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  • Research article
  • Open Access

Brucellosis in the Addis Ababa dairy cattle: the myths and the realities

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BMC Veterinary Research201814:396

https://doi.org/10.1186/s12917-018-1709-4

  • Received: 19 May 2018
  • Accepted: 22 November 2018
  • Published:

Abstract

Background

Bovine brucellosis is considered as an important disease among livestock and people in sub-Saharan African countries including Ethiopia. A cross-sectional study was conducted from November 2016 to May 2017 to estimate the prevalence and associated risk factors, and to assess knowledge-attitude and practices (KAP) of farm workers about bovine brucellosis in Addis Ababa dairy farms.

Results

A total of 1550 cattle from 127 dairy farms were serially tested using the Rose Bengal Plate Test (RBPT), Competitive Enzyme-Linked Immunosorbant Assay (c-ELISA) and Complement Fixation Test (CFT). Forty-three (2.77%) of the collected sera were positive by the RBPT and only one of these was positive by c-ELISA (0.06%) and none was positive by CFT. The knowledge of farm workers towards the disease was very low and risk factors associated with Brucella infection were apparent in the study area.

Conclusion

Seropositivity for Brucella spp. was found in only a very small percentage by c-ELISA test, although risk factors for transmitting Brucella infection were present. The results suggest that bovine brucellosis is currently not a generalized problem in dairy cattle of Addis Ababa. Since this favorable disease situation is not the result of informed policy, there is no guarantee that it will continue unchanged. Setting clear policy in control of the disease and implementing “One Health” are the most constructive approaches recommended.

Keywords

  • Addis Ababa
  • Brucella
  • Dairy cattle
  • Ethiopia
  • Risk factors
  • Seroprevalence

Background

Ethiopia has one of the largest cattle populations in Africa [1] despite gaining minimum return from this resource as a result of various technical and non-technical factors, including infectious diseases. Bovine brucellosis is one of the infectious diseases hampering productivity of cattle and has been reported from several parts of the country [2] Bovine brucellosis is a zoonotic disease with economic and public health impact, particularly for human and animal populations in developing countries that rely mainly on livestock production [3]. The disease can generally cause significant loss of productivity through abortion, stillbirth, low herd fertility and low milk production [4].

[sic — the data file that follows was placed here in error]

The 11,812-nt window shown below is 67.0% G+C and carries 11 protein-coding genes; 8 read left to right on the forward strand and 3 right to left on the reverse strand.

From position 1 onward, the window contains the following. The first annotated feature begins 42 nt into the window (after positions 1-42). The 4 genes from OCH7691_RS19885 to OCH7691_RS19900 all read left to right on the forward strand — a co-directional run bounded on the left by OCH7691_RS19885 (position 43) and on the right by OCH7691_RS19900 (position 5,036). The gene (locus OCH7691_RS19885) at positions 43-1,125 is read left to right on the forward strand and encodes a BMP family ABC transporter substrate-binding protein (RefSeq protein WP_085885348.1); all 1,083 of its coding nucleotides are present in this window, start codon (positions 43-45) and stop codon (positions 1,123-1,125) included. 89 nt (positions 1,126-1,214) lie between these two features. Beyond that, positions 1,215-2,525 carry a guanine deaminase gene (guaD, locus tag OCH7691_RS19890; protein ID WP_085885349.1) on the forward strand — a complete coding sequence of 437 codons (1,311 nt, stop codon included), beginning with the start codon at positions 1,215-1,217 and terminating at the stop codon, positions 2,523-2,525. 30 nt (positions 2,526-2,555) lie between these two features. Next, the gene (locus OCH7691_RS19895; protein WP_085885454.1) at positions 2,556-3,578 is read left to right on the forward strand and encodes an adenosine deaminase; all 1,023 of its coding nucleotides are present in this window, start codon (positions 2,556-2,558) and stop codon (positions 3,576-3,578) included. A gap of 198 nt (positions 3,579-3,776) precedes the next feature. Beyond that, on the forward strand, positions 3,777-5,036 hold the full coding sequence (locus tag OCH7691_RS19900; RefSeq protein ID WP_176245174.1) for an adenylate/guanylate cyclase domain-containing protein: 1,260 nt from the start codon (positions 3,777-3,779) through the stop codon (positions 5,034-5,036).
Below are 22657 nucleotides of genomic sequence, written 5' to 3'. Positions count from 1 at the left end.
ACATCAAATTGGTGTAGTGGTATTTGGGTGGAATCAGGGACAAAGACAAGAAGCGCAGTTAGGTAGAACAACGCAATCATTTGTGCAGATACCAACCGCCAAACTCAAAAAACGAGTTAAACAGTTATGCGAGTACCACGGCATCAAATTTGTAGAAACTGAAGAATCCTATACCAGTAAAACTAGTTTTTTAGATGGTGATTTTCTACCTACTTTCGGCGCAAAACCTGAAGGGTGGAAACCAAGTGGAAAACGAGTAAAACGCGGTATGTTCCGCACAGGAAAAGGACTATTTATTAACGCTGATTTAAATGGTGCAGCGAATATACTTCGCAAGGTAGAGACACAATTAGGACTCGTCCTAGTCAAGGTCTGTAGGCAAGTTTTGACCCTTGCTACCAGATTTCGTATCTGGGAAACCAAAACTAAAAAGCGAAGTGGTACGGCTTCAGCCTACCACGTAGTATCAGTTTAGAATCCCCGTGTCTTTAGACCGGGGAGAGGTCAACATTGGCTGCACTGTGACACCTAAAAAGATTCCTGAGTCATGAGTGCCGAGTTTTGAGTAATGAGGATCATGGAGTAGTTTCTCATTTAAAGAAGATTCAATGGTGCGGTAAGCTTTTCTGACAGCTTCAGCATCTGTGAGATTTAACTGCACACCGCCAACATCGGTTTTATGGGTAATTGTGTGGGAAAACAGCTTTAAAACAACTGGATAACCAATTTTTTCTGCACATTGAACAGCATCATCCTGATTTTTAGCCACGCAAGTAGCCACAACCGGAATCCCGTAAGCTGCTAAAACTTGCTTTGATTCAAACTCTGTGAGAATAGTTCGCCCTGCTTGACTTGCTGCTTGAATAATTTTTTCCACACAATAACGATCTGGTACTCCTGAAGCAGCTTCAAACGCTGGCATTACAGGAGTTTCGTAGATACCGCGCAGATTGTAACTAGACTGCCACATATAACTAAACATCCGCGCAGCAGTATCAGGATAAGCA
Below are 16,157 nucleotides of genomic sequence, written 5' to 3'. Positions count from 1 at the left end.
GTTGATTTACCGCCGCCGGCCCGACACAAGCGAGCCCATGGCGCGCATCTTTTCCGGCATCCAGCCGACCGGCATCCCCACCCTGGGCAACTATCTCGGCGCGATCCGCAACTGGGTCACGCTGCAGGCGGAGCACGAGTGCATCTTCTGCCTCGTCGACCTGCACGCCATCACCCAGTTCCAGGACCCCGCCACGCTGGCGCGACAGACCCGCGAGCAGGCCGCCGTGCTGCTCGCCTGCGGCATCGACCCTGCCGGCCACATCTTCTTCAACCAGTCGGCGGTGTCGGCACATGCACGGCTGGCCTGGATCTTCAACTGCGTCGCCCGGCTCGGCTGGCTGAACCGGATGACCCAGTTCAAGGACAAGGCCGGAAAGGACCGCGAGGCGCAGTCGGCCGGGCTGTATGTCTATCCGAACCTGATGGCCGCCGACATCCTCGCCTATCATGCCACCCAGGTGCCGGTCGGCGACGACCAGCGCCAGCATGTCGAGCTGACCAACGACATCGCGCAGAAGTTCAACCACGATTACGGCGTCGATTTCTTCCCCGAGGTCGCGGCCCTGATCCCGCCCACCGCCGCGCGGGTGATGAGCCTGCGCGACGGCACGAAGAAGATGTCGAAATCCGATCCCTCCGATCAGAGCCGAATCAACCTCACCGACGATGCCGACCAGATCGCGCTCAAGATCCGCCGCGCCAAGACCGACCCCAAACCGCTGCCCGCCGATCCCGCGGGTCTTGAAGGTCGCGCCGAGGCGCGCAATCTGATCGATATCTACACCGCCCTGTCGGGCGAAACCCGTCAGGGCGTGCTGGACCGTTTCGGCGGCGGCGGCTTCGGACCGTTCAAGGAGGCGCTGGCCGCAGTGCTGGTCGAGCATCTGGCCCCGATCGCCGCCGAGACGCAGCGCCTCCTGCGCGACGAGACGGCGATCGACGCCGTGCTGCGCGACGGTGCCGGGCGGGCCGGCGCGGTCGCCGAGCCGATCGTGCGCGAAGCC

Bovine brucellosis is considered to be predominantly caused by Brucella abortus; and, to a much lesser extent by B. melitensis, where cattle are kept together with infected goat or sheep. It is characterized clinically by abortion at first gestation, retained fetal membrane (RFM), metritis, orchitis and epididymitis [5, 6]. Sources of infection for the transmission of the bovine brucellosis are aborted fetuses, retained fetal membranes, and vaginal discharges and milk from infected animals. Direct contact with an aborting cow and the aborted fetus and indirect contact with contaminated fomites are the most common means of transmission of the disease in cattle. Ingestion of contaminated feed, fodder, water and grazing on contaminated pasture, may also play a secondary role in disease transmission [5, 7]. The disease has been eradicated from many developed countries; it however, remains a major public and animal health problem in many developing countries, where rural income relies mainly on livestock and dairy products [8]. Brucellosis in human often originates from domestic animal reservoir and associated with various risk factors and behavioral practices such as consumption of raw milk and milk products and close contact with infected animals [9, 10].

The risk factors that influence the spread and maintenance of brucellosis are related to management systems, the genetic content of susceptible animal population, biology of agents causing the disease and environmental factors. These include the size and composition of the herd, age of the animals, frequent contact between infected and susceptible herds, poor farm biosecurity and climate change [5, 11].

In Ethiopia there is no documented information on how and when bovine brucellosis was introduced and established. However, in the last two decades several serological surveys have showed that it is endemic and widespread [2, 1226]. These studies in animals and humans were largely confined to serological surveys and commonly targeted cattle, occasionally sheep and goats, and rarely camels. So far, there was only one attempt to identify Brucella species in the country [27]; the distribution and proportion of their natural hosts was also not studied exhaustively [19]. According to [28], Brucella seroprevalence in dairy cattle of Ethiopia revealed highest prevalence in central Ethiopia followed by southern part whereas lowest prevalence was revealed in western part of the country.

Market oriented new dairy industries are emerging in Ethiopia so as to contribute hugely towards filling the gap between an increasing national demand and supply for milk and milk products. Cow dairy development roadmap of the country is aimed at increasing the productivity of indigenous cattle through improvements in genetics, health and feeding to satisfy consumption demand and start export of cow milk and milk products. It is important that public and private dairy industries and cooperatives require up to date and consistent scientific data on bovine brucellosis. This would in turn assist in developing baseline information to establish nationwide bovine brucellosis intervention policies aimed at controlling and eradicating the disease.

Thus, this study was designed to estimate the seroprevalence of brucellosis in dairy cattle, to identify potential risk factors and assess knowledge, attitude and practices (KAP) of the farm workers towards the disease.